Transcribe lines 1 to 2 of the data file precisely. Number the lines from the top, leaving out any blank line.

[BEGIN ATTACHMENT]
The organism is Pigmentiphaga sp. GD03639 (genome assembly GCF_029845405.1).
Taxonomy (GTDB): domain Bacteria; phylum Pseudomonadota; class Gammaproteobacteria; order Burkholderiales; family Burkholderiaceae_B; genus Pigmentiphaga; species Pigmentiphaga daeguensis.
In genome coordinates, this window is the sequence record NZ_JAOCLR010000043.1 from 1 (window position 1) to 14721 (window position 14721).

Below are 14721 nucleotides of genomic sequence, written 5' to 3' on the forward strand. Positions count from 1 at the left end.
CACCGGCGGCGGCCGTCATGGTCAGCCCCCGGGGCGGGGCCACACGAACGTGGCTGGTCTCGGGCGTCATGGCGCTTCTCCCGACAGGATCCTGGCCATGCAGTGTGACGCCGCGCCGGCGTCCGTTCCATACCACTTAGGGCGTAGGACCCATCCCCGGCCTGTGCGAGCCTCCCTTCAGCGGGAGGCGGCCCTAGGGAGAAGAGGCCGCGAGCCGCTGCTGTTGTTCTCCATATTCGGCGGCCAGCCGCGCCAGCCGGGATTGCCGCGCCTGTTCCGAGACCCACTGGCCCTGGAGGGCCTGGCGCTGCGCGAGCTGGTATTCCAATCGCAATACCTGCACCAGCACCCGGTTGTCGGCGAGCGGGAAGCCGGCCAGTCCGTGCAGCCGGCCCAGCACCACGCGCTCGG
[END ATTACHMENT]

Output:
The organism is Pigmentiphaga sp. GD03639 (genome assembly GCF_029845405.1).
Taxonomy (GTDB): domain Bacteria; phylum Pseudomonadota; class Gammaproteobacteria; order Burkholderiales; family Burkholderiaceae_B; genus Pigmentiphaga; species Pigmentiphaga daeguensis.